Friday, March 26, 2010
NY Judge Essentially Holds that Unmarried Partners Cannot Expressly or Implicitly Contract for Marriage Rights
Fabien Baron and his unmarried partner, Malin Ericson, broke up. After their separation, she essentially sued him for equitable distribution (by way of constructive trust) and child custody and support. Ericson’s claim was premised on Baron’s alleged statement that “what’s mine is your’s.” He also allegedly said that he would “always take care of her,” and “always be there for her,” and would “treat their separation as if [they] ‘had been legally married.’”
A New York trial court (Supreme Court, New York County [Gesmer, J]) dismissed the claims based on these (and other) statements. “While not entirely unsympathetic to the circumstances described by Ericson,” the court reasoned that general remarks of this kind, while they may in some circumstances crease a moral obligation, are insufficient to create a binding oral contract. In short, the court reasoned that Ericson’s “affidavit in opposition to the motion to dismiss does nothing to supplement the missing element of promise in her Complaint. Indeed, she admits in her affidavit that [Baron] ‘never specifically promised . . . an ownership interest or a percentage interest in the assets he was acquiring while [they] cohabited.’”
The court further held that, “even if [Baron] had made an explicit promise that, upon separation, she would be entitled to ‘equitable distribution’ of their assets, it would be unenforceable, as it would be contrary to the long-standing law and policy in New York that unmarried partners are not entitled to the same property and financial rights upon termination of the relationship as married people.”
Ericson v. Baron, 350065/09 (Sup. Ct. N.Y. County Mar. 23, 2010)
[Meredith R. Miller]
Thursday, March 25, 2010
Contracts Professors around the world are mourning the loss of Ian Macneil, known to the world as 46th Chief of the Macneil clan and the 26th Macneil of Barra, and known to contracts professors as the father of relational contracts theory. Obituaries can be found in the Times of London here and in the Telegraph here.
Wikipedia has a lengthy entry here.
Reading of Professor Macneil and hearing the remembrances of those who knew him, one gains an appreciation of what it means to stand on the shoulders of giants.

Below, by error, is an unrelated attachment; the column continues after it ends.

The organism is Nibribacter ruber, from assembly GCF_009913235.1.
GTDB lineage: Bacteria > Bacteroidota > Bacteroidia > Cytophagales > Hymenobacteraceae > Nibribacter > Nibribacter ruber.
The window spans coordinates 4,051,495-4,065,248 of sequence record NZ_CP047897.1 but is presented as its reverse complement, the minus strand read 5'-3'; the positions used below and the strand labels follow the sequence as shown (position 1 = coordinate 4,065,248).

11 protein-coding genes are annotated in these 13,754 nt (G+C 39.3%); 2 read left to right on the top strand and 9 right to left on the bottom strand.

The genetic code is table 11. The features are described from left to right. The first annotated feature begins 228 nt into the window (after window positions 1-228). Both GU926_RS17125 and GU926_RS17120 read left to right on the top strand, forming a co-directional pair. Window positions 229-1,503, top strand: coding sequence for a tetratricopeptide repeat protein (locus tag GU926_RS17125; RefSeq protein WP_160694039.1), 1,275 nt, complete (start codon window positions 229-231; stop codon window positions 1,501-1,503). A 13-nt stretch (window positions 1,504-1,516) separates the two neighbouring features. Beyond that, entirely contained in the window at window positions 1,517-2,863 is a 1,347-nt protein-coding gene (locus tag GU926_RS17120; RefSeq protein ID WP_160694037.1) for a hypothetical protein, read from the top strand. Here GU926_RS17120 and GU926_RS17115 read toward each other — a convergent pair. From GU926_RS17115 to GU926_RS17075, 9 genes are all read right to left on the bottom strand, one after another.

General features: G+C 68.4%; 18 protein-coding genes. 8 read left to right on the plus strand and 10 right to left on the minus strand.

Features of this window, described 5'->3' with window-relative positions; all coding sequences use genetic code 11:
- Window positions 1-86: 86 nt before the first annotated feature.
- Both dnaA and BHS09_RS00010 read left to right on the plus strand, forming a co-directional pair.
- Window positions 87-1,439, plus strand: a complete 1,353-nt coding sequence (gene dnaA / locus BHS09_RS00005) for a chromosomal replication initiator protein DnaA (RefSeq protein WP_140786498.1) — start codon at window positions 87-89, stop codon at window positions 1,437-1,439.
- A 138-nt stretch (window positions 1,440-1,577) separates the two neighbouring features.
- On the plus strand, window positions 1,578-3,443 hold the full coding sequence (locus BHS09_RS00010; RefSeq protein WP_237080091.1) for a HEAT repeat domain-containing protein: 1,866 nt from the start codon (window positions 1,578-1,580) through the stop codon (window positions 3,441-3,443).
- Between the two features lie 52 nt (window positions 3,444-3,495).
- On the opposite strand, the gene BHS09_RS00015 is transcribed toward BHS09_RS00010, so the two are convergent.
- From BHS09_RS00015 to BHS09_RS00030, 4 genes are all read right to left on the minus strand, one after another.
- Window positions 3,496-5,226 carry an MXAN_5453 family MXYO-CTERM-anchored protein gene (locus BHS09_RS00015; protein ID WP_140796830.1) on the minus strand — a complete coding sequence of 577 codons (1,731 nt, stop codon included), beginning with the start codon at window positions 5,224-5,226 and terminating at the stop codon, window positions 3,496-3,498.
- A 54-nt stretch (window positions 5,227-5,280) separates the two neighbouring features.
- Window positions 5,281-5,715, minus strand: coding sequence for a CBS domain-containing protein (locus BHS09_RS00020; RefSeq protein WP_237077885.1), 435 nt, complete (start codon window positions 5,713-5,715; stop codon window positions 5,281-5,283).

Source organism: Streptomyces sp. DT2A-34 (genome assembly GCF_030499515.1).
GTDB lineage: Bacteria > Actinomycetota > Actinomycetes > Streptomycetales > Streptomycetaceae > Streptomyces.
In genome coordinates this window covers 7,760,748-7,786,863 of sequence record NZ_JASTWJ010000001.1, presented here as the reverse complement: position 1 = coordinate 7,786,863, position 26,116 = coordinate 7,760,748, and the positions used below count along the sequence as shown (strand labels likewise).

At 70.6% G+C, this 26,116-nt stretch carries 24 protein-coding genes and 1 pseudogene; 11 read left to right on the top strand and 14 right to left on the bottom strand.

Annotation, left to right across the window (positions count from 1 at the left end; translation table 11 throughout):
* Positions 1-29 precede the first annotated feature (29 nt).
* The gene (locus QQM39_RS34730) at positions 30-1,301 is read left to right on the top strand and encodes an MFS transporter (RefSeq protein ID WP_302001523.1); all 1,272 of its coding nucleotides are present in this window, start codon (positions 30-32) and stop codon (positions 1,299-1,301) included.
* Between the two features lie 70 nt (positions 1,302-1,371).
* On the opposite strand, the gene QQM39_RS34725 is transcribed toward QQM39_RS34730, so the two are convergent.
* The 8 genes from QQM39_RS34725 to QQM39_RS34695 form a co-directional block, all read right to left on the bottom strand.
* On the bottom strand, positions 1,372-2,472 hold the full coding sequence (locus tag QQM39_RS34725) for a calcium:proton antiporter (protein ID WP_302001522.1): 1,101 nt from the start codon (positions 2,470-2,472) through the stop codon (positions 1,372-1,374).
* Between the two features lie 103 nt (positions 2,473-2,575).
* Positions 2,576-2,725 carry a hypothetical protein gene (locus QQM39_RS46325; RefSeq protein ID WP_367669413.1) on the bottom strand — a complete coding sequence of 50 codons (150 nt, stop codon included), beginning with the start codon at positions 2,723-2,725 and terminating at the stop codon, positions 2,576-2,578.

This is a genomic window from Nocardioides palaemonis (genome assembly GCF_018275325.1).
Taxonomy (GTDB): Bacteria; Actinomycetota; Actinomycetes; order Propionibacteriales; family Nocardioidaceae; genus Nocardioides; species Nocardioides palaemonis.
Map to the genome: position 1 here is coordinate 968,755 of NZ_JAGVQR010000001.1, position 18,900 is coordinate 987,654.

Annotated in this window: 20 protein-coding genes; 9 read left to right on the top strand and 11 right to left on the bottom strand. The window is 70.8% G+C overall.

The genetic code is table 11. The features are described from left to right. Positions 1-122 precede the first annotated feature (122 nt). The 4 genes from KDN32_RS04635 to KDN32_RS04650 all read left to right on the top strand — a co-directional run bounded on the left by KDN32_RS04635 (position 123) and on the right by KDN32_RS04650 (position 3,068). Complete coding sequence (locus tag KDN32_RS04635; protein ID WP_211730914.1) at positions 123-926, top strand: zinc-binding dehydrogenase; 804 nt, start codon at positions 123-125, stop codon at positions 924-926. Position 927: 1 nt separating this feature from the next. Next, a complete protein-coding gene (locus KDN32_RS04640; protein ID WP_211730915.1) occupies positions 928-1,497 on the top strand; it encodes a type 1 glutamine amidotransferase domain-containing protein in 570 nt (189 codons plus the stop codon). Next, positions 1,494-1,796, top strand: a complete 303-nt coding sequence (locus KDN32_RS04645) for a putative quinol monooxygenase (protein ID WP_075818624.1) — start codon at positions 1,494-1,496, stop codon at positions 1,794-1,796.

Wednesday, March 24, 2010
Tuesday, March 23, 2010
It seems there have been a lot of cases recently involving college sports coaches who claim that they were terminated without cause and are entitled to damages. In January, we reported on a suit involving Texas Tech football coach, Mike Leach. About that, there have been some very interesting developments, reported on ESPN. Last week, the University of South Florida Oracle reported that former USF football coach Jim Leavitt is bringing suit alleging wrongful termination.
The University fired Leavitt in January for cause on the ground that he had grabbed a player by the throat and slapped him. Leavitt's suit alleges that the University acted based on hearsay and that its investigation of the incident was not thorough. His suit alleges that he has therefore been terminated without cause and is entitled to $7 million in additional payments. The Oracle story is a bit unclear, but it looks like Leavitt is also arguing In the alternative that, even if his termination for cause was appropriate, he was still entitled to 1/12 of his remaining salary rather than the 1/12 of his annual salary that the University already paid. The difference is over $300,000.
The lawsuit also demands access to public records, disclosure of which Leavitt maintains is required under Florida law.
Monday, March 22, 2010
A Google search turned up over 1000 stories about the law suits involving Lady Gaga (pictured) and her former producer and ex-lover, Rob Fusari. None that I could find linked to any court filings, but at least Christopher John Farley of the Wall Street Journal's blog has summarized Fusari's suit Farley provides details that are annoyingly absent from most of the other 1000.
According to Farley, Fusari filed suit last Wednesday against two LLC's controlled by Lady Gaga (Ms. Gaga?). The suit alleges both breach of contract and breach of fiduciary duties. But that doesn't get your lawsuit 1000 Google hits. It also alleges a romance with the performer/songwriter and contends that Mr. Fusari was cut out of his rightful share of Lady Gaga's profits when the relationship soured. He seeks $5 million (the New York Times puts the damages sought at $30.5 million here) and perhaps a remedy for a broken heart. Other articles suggest that one of Fusari's claims is that he was responsible for coming up with Lady Gaga's stage name (her real name is Stefani Germanotta). Farley reveals that it was actually Mr. Fusari's cell phone that came up with the handle. Business Week provides the further detail that Mr. Fusari claims a contractual entitlement to 20% of the Lady Gaga's earnings from her early recordings.
Business Week also reports on Lady Gaga's response, which came on Thursday in the form of her own lawsuit (apparently not just counterclaims). Both suits were filed in New York's Supreme Court. Lady Gaga's suit alleges that any agreement with Fusari was illegal because he was not a licensed employment agent. Bloomberg.com provides the further detail that Lady Gaga alleges that her agreement with Fusari is "void and unenforceable" apparently because it runs afoul of laws in New York and New Jersey intended to "protect employees from predatory and financially abusive practices."
Both Bloomberg.com and Business Week provide the captions for the cases. The original suit is styled Rob Fusari v. Mermaid Music LLC, 6501799/2010. The response is styled Stefani Joanne Germanotta v. Rob Fusari, 650183/2010.